It wasn't so long ago that Nokia and Google didn't move in the same circles, but oh, how times have changed.
These days they're bosom buddies, joined at the hip, BFFs -- at least for the foreseeable future.
Nokia famously bypassed Google's Android mobile software in favor of Microsoft's Windows Phone operating system at the start of this decade. The move didn't work out so well for Microsoft or for Nokia. Then last May, the Nokia brand was picked up by HMD Global, a Finnish startup made up of former Nokia employees.
Those employees have a second chance to make Nokia phones a success, and they're embracing Google and Android in a big, big way.
At its press event aton Sunday, HMD showed off three Nokia-branded, Google-powered phones.
"Finally we have Android in Nokia," HMD Chief Executive Arto Numella said onstage, presenting theand .
HMD isn't just another Android phone maker, Numella said in an interview a day prior to the launch.
"We have a very deep partnership with Google," he said. "Very deep," he repeated, with emphasis on "very."
Nokia isn't the first company to buddy up with Google to show off the very best of Android. Google has worked with LG, Huawei and Asus to build Nexus phones and tablets that have served as models for the latest flavor of Google's mobile software. Google went so far as to buy Motorola's phone division in 2011, before selling it to Lenovo in 2014.
Right now, though, Google has eyes for Nokia.
The bromance between the two is playing out in tabloid-worthy style. Jamie Rosenberg, Google's vice president for Android and Play, joined HMD onstage Sunday to endorse the new Nokia phones. And the two companies have posted social media tributes to each other. On the MWC show floor, a giant pixelated display showed "Google" spelled out using moving graphics from Snake, the classic Nokia phone game.
Still, Nokia was not the only company to be honored with a Google executive's stage visit at MWC. Nokia shared that privilege with LG and Huawei. And not everyone is convinced that Nokia and Google are in an exclusive relationship.
"Of course Google will be keen to work with HMD Global given the widespread brand recognition, but the focus will remain firmly on the phone makers that are driving the most volume -- and primarily with Samsung," CCS Insight analyst Ben Wood said.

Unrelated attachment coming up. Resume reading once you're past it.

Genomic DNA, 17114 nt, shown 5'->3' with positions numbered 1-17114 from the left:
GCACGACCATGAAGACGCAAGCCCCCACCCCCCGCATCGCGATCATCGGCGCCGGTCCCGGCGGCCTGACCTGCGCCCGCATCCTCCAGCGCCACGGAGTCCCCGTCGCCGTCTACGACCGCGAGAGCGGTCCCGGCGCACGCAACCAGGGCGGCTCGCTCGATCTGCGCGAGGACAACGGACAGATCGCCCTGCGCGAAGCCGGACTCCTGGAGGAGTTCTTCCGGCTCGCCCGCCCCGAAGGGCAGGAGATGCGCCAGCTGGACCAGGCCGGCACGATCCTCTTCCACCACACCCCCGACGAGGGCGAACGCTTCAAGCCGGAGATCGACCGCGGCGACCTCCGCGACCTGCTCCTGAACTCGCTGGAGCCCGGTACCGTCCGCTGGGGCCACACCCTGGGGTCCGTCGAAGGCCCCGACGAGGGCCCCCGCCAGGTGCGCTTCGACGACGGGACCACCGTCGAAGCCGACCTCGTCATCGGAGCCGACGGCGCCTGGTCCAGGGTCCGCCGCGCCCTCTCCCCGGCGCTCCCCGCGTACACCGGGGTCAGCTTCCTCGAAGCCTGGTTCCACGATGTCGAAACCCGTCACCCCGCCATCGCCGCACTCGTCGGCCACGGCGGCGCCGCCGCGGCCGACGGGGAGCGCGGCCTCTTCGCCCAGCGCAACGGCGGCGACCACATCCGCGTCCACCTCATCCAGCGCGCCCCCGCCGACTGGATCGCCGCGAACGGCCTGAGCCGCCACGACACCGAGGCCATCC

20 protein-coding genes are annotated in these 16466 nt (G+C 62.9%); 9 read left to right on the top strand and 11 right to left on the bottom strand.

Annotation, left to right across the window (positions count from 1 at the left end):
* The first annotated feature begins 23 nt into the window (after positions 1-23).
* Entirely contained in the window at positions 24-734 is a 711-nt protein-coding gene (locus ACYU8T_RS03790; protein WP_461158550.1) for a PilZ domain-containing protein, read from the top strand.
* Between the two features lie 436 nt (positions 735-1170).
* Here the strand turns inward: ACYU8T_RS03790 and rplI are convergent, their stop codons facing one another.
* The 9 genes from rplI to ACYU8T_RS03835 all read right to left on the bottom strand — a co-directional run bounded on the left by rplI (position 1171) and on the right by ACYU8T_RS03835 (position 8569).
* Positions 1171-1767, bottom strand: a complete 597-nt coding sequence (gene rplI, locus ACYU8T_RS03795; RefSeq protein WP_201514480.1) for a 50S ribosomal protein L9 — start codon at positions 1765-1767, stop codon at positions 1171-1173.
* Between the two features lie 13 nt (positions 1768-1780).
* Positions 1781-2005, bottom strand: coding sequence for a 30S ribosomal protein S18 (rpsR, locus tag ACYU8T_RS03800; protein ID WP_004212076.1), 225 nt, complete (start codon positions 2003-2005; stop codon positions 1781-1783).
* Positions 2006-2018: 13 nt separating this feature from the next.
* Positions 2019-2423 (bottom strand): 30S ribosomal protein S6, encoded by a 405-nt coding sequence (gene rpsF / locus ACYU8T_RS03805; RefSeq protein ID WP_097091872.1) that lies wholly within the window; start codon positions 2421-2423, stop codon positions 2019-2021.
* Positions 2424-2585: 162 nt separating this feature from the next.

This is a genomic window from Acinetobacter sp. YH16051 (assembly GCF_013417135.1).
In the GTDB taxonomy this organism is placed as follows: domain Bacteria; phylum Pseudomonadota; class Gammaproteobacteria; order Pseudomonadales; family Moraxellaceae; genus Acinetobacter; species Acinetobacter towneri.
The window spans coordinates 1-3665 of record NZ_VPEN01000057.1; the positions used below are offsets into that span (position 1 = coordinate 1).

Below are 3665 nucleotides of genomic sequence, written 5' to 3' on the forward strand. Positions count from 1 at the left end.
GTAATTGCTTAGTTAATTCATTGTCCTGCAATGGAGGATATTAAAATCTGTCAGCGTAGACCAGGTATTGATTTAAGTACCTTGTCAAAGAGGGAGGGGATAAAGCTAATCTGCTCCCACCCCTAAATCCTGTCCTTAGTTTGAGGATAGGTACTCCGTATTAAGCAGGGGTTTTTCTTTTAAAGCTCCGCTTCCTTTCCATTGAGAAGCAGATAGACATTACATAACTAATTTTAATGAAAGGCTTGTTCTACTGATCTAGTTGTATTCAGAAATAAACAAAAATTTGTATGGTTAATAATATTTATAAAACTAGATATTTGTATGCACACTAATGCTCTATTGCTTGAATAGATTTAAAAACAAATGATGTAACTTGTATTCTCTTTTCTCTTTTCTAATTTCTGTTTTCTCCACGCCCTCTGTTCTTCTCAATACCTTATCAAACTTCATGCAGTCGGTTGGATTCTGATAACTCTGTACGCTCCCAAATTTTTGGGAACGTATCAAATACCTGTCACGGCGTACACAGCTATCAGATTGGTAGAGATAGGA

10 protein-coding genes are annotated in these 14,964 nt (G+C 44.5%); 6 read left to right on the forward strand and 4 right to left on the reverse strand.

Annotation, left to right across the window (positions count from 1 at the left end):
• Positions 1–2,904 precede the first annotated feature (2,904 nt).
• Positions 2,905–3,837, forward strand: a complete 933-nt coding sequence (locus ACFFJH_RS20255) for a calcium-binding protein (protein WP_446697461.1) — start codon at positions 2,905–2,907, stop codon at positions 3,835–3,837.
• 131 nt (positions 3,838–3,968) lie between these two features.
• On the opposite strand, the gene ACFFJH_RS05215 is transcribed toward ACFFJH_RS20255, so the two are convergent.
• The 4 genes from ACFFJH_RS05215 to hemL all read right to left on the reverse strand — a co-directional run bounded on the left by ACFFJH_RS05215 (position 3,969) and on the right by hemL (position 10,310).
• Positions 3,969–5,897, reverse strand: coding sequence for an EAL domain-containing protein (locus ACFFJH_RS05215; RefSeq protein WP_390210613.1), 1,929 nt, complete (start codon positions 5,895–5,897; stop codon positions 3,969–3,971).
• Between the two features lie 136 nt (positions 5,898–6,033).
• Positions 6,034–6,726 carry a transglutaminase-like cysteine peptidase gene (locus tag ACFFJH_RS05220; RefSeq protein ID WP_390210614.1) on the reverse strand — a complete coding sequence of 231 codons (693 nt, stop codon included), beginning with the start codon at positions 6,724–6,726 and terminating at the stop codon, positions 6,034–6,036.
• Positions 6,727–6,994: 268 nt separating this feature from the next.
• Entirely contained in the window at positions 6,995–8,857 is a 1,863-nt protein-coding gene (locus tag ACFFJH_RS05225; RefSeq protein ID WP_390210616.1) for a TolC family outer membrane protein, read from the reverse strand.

Purer than Pixel?
One thing does that does set HMD apart from rivals is its approach to Android and its commitment to updating the software in a way that Google has wanted from phone makers for years.
So confident is Numella in the partnership that he promises Nokia phones will bring an experience "even more pure and even more secure than Pixel," referring to the Google-made phone that came out in October and costs $400 more than any of Nokia's phones.
Just like with the Pixel, HMD's phones will run a version of Android that's as pure as the day it was born in the Google developer labs. Nokia phones will receive monthly security updates and any other software updates as soon as they become available, Nummela said. This is in contrast to rival manufacturers such as HTC, Samsung and LG that put their own twists on Google's software and, as a result, struggle to push timely software updates to their customers.
You might be wondering how Nokia will make its phones "more pure" than the Pixel. According to Juho Sarvikas, HMD's chief product officer, this is based on the fact that the Pixel doesn't always get the most polished version of Android straight away. Google uses it to test out features before they launch in full. Nokia phones, on the other hand, will only get the full, finished version of these features, and it'll get them first.
"We'll spearhead with Google their latest services, so we'll help them iterate, we'll help them test, we'll help them get consumer feedback," Sarvikas said.
Hardcore Android fans will no doubt be pleased to see more phones available that promise regular software updates, but that does put Nokia in the somewhat awkward position of being in direct competition with its new best friend.
"Google has made no secret of its in-house ambitions with Pixel and this will also remain a key focus with regards to the purest form of Android," said Wood.
If Google wants to keep expanding its hardware business, then a Pixel-versus-Nokia rivalry could eventually push the two into frenemies territory. But given that HMD is just getting started on its path to bringing Nokia back to relevancy, this relationship has a lot of room to blossom.
Life, disrupted: In Europe, millions of refugees are still searching for a safe place to settle. Tech should be part of the solution. But is it?
Technically Incorrect: Bringing you a fresh and irreverent take on tech.
Mobile World Congress 2019
reading•Nokia and Google: Tech's most unlikely BFFs?
Dec 22•21 hidden Galaxy S9 and S9 Plus features
Dec 22•Here's every Galaxy S phone since 2010
Jun 1•All-screen, no-notch Vivo Nex phone officially lands June 12
Mar 29•CNET UK podcast 537: Huawei goes colourful and Andy secures his home